New York to Mumbai, By Way of Amsterdam | Daily Planet | Air & Space Magazine

New York to Mumbai, By Way of Amsterdam

A flight of firsts.

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My last trip in October included a lot of firsts for me. The trip began in New York and stopped in Amsterdam, Mumbai, Amsterdam again, then back to New York. We had approximately 24 hours at each destination. I’ve been to Amsterdam several times, and it’s a nice trip. The departure from New York is in the afternoon, and arrival is just after midnight eastern time (a little after 6 a.m. and still dark in Amsterdam). As international flights go, it’s not too hard on the sleep schedule.

We departed Amsterdam at 10 a.m. for Mumbai. This was my first flight as an airline pilot completely outside the U.S. (I had done some flying in Japan in light aircraft many years ago). As the relief pilot for this leg, I went on break about 30 minutes after takeoff. When I returned to the cockpit a little over two hours later, we were over northern Turkey, just south of the Caspian Sea. Another first. Up to this time, I had never flown farther east than Istanbul. I took over the flying duties as the guy flying this leg went on his break. The next couple of hours were very busy in the cockpit due to the terrain we were overflying. When we’re over a wide area of high elevation, we always have to plan an escape route in case of a sudden loss of pressurization.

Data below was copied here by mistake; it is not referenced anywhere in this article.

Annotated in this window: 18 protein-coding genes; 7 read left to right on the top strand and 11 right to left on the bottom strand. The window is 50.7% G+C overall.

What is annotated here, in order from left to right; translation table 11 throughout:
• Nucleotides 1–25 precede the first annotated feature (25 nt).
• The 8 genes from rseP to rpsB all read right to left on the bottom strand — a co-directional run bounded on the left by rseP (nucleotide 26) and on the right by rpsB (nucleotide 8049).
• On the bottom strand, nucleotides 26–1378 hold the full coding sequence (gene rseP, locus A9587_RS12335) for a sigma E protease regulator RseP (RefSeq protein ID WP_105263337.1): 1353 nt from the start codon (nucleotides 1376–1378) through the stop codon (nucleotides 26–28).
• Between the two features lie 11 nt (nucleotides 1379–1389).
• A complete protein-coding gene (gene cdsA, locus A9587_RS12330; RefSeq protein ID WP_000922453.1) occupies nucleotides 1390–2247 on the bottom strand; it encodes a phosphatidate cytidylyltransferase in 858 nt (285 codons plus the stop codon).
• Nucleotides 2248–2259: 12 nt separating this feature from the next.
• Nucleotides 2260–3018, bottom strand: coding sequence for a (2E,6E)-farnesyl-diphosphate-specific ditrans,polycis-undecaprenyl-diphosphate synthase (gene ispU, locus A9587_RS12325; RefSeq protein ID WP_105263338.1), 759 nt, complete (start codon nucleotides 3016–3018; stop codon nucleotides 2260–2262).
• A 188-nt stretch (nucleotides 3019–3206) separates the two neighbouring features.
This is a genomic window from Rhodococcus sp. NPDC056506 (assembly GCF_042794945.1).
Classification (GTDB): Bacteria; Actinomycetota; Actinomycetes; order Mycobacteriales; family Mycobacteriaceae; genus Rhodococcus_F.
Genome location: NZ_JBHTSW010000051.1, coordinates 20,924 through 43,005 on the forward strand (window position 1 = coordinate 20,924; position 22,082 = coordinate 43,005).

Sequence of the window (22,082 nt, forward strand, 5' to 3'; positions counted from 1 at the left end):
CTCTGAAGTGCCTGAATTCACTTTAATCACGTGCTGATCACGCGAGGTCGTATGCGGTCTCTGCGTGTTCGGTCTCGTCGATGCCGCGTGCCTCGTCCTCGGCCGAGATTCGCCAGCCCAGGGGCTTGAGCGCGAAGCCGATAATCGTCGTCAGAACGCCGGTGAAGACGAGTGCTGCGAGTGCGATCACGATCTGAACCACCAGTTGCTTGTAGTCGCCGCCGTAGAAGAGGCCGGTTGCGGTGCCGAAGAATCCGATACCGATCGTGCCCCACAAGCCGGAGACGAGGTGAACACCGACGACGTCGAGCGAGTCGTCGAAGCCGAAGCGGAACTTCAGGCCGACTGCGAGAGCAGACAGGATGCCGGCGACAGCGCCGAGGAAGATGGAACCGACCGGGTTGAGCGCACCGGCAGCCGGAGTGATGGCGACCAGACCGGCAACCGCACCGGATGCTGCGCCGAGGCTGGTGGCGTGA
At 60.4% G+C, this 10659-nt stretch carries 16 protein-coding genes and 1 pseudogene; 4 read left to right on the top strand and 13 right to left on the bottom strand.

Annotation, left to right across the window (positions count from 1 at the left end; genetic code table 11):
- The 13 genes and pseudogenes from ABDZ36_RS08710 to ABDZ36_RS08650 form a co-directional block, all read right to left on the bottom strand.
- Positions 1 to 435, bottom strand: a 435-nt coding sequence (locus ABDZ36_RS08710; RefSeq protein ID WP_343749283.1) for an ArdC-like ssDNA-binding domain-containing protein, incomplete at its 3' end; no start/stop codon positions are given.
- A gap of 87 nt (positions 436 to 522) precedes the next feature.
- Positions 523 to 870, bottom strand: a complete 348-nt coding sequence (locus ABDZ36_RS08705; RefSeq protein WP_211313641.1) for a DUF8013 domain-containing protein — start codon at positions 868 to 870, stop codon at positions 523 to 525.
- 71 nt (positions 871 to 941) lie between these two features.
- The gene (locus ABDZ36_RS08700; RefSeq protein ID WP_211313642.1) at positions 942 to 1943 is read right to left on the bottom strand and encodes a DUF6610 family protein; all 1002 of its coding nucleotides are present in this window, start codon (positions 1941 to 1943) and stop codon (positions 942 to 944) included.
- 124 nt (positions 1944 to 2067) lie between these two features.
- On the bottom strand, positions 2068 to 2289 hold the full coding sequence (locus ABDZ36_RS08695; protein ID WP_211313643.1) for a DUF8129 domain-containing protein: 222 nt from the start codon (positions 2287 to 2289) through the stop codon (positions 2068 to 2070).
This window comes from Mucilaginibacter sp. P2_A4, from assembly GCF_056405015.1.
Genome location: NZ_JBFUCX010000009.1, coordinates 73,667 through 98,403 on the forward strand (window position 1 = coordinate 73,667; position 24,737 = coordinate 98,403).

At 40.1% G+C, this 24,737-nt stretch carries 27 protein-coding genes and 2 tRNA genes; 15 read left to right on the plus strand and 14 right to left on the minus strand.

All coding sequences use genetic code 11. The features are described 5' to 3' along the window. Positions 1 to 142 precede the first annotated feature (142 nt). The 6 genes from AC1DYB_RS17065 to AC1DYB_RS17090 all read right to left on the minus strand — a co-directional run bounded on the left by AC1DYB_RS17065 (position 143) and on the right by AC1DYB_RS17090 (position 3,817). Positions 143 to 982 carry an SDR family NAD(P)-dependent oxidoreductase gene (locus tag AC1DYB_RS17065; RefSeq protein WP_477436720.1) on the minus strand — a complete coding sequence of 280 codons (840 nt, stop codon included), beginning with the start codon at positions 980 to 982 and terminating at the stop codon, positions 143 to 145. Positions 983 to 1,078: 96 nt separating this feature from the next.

The oxygen masks that drop from the overhead panel will only last about 15 minutes, so we would have to descend quickly to where the air is breathable — about 10,000 feet. But for long periods on this flight we were over areas with a minimum safe altitude much higher than this. In one case, I saw a Grid MORA of 21,000 feet. (Grid MORA is the Minimum Off Route Altitude within each grid on the map). This was another first for me: highest terrain I’ve flown over.

Fireworks during Diwali (Photo by J. Anand)

Each flight segment had an associated diversion plan, which the company very thoughtfully included in our Airway Manual. All we had to do is load the appropriate emergency route for each segment as we proceeded eastbound, then make sure we were both aware of the planned escape route.

The other firsts for me included nations I’ve never flown over: Iran, Pakistan, Afghanistan, India, Turkmenistan, Azerbaijan and Georgia.

To top it all off, we landed in Mumbai at about 10 p.m. local time on the first day of Diwali, or Festival of Lights, one of the most important festivals of the year for Hindus. Every populated area we saw in India had continuous fireworks going off. It was mesmerizing; I’ve never seen such a display of non-stop, widespread fireworks. On final approach, we could see them going off between us and the airport. I’m not sure anyone was actually trying to hit us, but one rocket burst above and to the left of us. The celebration was still going strong an hour later when we arrived at our layover hotel.

One final first for me in Mumbai: the time zone was a half hour off, i.e. it was Zulu+5.5 hours (EDT+9.5).

About Steve Satre
Steve Satre

Steve Satre got his pilot’s license in 1977 and became a full-time commercial pilot in 1993. He currently flies the Boeing 757/767 on both international and domestic routes. The opinions expressed are his own and do not reflect the views of his employer or the Smithsonian Institution.

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